#CyberFLASH: National electronic intelligence agency executive calls for ‘rational debate’ on encryption

cse-headquarters-file-jpg-size-custom-crop-1086x722OTTAWA–Canadians are being encouraged to ask more questions about the security of their electronic devices from an unlikely source — an executive at the country’s electronic intelligence agency.

Scott Jones, the deputy director of IT security at the Communications Security Establishment, said Canadians need to start taking a greater interest in how their electronic devices protect personal information.

“We should be asking when we go and buy the stuff we have at home, OK, tell me how it’s being protected,” Jones said in an interview.

“If it’s my cellphone, does it have encryption if I lose it? Can somebody just read the data off of it or not? We need to start asking questions like that … We need to start helping each other, and helping citizens, helping businesses, helping the government when we’re buying these products they need to be secure by default.”

It may come as a bit of a surprise to hear an employee at CSE counselling Canadians to protect private information. The agency, which has largely operated in secret since its creation at the end of the Second World War, was thrust into the spotlight after U.S. whistleblower Edward Snowden’s disclosures.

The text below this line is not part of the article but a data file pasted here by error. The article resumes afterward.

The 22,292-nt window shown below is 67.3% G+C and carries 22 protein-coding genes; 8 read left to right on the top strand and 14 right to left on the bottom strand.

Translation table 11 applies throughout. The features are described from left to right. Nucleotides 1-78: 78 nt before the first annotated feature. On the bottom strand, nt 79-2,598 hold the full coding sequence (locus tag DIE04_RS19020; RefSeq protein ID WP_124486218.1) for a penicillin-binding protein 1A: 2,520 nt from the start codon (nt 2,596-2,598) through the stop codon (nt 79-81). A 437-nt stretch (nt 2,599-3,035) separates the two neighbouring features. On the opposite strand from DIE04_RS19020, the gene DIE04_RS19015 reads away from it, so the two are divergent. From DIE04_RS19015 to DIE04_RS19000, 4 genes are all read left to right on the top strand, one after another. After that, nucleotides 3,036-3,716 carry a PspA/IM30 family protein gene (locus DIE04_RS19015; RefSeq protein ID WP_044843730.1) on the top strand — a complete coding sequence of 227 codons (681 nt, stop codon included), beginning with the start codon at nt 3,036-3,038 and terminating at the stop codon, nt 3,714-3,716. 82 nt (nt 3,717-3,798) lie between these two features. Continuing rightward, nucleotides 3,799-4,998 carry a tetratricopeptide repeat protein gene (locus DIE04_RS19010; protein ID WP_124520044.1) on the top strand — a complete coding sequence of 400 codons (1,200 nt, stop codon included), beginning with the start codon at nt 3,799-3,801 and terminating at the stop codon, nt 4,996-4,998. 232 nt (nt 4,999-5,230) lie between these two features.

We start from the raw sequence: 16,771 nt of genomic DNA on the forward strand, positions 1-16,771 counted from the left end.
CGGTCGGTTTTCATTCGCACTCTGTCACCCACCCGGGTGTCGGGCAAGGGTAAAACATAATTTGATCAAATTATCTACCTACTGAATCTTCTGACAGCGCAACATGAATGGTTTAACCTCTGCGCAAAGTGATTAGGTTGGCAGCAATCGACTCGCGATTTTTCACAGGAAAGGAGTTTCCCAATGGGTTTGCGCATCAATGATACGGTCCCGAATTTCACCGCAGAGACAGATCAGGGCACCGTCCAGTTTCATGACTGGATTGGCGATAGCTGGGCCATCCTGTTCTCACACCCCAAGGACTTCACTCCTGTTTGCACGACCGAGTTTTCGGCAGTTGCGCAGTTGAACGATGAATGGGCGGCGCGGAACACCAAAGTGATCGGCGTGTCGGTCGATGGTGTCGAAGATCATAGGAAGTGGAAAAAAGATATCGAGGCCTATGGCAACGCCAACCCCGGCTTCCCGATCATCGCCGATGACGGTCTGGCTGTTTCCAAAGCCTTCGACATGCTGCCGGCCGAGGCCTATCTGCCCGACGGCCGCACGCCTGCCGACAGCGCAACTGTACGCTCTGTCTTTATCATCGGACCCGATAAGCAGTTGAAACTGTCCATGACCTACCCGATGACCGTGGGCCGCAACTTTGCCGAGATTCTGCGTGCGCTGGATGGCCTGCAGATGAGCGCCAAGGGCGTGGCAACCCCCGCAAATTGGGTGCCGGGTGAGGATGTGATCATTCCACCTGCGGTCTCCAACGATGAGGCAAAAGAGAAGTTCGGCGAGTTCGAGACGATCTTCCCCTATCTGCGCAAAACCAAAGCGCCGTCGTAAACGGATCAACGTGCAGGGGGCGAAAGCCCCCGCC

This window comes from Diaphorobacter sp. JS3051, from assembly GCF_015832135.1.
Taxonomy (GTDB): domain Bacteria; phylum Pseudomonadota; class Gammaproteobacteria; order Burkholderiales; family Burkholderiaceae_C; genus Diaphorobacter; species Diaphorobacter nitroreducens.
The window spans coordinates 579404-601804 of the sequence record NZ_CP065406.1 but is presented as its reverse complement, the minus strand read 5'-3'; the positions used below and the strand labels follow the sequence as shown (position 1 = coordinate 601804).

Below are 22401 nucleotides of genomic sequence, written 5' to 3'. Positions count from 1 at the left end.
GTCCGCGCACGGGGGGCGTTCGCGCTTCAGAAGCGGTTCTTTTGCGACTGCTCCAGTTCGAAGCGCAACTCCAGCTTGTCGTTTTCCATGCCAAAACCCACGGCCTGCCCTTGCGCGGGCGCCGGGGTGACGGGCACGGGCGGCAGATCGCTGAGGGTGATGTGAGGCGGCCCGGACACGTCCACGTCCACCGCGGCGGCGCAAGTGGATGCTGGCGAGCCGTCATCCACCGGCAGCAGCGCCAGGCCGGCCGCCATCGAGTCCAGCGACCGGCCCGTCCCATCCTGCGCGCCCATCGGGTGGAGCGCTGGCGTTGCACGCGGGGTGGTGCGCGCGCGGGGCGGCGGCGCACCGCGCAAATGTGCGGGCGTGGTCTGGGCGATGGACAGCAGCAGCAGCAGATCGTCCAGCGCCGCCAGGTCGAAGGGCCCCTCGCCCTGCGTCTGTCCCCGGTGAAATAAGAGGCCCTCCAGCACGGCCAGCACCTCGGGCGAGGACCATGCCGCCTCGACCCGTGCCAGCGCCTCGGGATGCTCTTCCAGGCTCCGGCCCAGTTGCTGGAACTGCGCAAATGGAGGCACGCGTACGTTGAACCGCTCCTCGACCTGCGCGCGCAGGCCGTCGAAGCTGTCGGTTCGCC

CSE is part of the Five Eyes security alliance, which includes spy agencies in the United States, the United Kingdom, Australia and New Zealand. Snowden’s disclosures revealed the mass surveillance programs used by those countries, including programs that scooped up their own citizens’ data.

Jones’ comments also come as law enforcement agencies in the U.S. and Canada are forcefully arguing for the need to limit encryption — calling for so-called “back doors” that would let authorities decode citizens’ data.

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